Rump was brought up in a world where names are not given to mountains, kingdoms, roads, animals or woods, instead only reserved for people. Names are considered to be powerful and hold your destiny. Unfortunately, Rump's mother only gave him half a name before dying after childbirth. For this reason, Rump believes that he need only find his true full name and his destiny will be revealed to him. On Rump's twelve birthday, he finds his mothers spinning wheel hiding among the wood pile. Rump believes that finding the spinning wheel will help him find the other half of his name and unravel his destiny. Instead, he learns that he will "cause a heap of trouble" first.
Why I picked this book should be pretty obvious, cover love and fairy tale re-telling, yep I'm in. Of course I was first drawn to this book by the beautiful cover. (That makes two books in a row where covers instantly drew me in.) I love the golden hue of the words Rump and the women in the window with the spinning wheel adds such a nice touch. Ahh, but those pixies on the cover are very misleading with their glitter. They are so not the way they actually are in the story. I also really wanted to read this story because I love the TV series Once Upon a Time and well fairy tales can be such fun when they get all twisted up and retold in a special way. I will be the first to admit that I knew only a few things about Rumpelstiltskin before going into the story. I knew him as Rumpelstilzchen from the German fairy tale by the Brothers Grimm. I knew the fairy tale entailed a miller promising the king that his daughter could spin straw into gold and Rumpelstilskin came to help her in exchange for a promise of her first born baby. In the versions that I knew, Rumpelstilskin appeared evil and villainous to me. Which in the case of Liesl Shurtliff's version, Rump just isn't. He even takes all of the jokes about his name in stride. I really enjoyed this retelling because it contained all the elements of the original tale, spinning straw into gold and taking of a baby, but combined them into a rather cute tale. I also loved the theme that magic comes with consequences, a predominant theme in Once Upon a Time too. In Rumps case magic comes in the form of bargains with the miller. Yet, the millers bargains never seem fair and although Rump tries to pay the price in gold, he may just need to find a way to make a fair trade. Overall, loved the story and the characters and look forward to any new books to come by Liesl Shurtliff. My Copy for review was from the Public Library.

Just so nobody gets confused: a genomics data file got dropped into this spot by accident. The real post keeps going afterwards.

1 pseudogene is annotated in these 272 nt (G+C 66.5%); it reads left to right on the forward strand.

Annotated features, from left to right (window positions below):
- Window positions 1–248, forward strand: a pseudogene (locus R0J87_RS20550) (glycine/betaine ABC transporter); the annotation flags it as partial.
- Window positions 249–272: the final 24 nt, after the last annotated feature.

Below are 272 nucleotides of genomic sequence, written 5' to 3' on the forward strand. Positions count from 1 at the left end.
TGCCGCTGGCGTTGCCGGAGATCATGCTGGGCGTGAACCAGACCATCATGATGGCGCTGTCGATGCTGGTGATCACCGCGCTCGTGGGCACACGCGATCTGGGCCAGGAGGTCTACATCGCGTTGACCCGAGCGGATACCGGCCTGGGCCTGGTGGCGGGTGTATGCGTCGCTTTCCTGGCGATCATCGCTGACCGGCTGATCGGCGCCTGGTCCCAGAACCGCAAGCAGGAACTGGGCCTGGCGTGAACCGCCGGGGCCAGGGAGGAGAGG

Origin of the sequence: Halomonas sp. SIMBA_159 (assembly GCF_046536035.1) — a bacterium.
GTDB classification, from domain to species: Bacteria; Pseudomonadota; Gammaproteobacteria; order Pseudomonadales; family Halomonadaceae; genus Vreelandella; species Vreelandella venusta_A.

Up Next: House of Secrets by Ned Vizzini and Chris Columbus